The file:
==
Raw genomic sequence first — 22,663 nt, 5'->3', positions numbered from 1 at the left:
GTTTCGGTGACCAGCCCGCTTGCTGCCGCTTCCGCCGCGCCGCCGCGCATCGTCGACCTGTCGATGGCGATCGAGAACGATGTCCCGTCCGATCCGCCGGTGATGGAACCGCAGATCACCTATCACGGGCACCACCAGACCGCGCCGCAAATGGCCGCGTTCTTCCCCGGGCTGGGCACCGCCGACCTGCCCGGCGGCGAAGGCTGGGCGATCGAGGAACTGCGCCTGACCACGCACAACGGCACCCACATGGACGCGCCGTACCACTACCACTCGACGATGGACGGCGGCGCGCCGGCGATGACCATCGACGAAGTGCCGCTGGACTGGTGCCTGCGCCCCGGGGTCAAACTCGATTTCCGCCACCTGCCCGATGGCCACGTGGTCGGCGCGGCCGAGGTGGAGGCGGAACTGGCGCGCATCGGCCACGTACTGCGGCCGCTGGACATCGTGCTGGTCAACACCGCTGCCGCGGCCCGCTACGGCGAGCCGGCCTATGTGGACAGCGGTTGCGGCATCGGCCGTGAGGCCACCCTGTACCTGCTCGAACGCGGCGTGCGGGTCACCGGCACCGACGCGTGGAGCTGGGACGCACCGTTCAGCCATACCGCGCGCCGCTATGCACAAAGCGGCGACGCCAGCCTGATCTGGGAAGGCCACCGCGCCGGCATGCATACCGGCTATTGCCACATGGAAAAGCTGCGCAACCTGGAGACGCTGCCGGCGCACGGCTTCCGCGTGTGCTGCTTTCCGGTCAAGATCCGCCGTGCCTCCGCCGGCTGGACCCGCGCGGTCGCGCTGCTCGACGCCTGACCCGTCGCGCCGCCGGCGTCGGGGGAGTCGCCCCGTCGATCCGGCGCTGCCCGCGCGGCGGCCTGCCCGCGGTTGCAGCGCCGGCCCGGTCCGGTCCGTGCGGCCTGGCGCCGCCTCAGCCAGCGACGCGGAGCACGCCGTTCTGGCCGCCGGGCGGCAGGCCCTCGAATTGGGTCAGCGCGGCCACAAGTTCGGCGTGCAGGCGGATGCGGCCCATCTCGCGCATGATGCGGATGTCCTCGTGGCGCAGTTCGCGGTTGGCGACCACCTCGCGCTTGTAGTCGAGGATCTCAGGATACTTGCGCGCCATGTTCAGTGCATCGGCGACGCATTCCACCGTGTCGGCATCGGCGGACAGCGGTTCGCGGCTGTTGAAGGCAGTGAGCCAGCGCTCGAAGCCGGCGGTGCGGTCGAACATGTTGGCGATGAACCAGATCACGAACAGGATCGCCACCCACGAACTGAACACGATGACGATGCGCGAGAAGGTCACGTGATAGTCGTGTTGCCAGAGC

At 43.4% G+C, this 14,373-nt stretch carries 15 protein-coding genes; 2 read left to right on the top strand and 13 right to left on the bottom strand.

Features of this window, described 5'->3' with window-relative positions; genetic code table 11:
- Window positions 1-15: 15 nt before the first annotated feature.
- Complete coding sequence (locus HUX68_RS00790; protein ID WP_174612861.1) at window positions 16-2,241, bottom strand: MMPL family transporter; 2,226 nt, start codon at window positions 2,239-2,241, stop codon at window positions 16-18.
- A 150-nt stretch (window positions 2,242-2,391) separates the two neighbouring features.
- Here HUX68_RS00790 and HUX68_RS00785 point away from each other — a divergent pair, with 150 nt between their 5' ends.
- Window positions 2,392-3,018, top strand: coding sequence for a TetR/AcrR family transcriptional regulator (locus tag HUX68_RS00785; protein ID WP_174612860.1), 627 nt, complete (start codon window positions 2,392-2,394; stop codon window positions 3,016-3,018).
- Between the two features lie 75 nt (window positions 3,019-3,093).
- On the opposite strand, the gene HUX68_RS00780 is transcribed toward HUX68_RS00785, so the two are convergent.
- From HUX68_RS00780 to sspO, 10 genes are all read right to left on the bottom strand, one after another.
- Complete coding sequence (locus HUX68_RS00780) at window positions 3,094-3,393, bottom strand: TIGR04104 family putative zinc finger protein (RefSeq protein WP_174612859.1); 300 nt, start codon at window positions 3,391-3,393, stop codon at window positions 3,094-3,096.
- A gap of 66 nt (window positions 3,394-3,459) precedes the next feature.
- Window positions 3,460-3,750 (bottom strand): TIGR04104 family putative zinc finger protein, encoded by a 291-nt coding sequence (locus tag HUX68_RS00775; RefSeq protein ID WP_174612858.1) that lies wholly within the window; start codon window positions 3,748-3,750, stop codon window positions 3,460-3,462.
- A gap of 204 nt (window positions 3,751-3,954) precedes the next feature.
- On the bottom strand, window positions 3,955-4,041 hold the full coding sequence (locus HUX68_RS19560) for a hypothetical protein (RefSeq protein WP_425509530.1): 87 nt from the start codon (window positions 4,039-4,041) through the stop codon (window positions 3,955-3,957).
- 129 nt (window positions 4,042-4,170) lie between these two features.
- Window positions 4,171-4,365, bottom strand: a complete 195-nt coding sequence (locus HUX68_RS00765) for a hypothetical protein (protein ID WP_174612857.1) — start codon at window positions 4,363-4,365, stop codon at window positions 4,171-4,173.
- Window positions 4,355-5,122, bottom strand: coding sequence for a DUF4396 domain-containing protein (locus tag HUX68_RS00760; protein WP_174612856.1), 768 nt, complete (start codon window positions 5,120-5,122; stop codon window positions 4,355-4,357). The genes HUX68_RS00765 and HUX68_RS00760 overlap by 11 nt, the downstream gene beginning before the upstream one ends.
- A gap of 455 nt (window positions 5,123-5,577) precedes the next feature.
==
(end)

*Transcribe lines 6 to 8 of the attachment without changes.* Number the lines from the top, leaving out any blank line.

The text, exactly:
- Complete coding sequence (locus HUX68_RS00790; protein ID WP_174612861.1) at window positions 16-2,241, bottom strand: MMPL family transporter; 2,226 nt, start codon at window positions 2,239-2,241, stop codon at window positions 16-18.
- A 150-nt stretch (window positions 2,242-2,391) separates the two neighbouring features.
- Here HUX68_RS00790 and HUX68_RS00785 point away from each other — a divergent pair, with 150 nt between their 5' ends.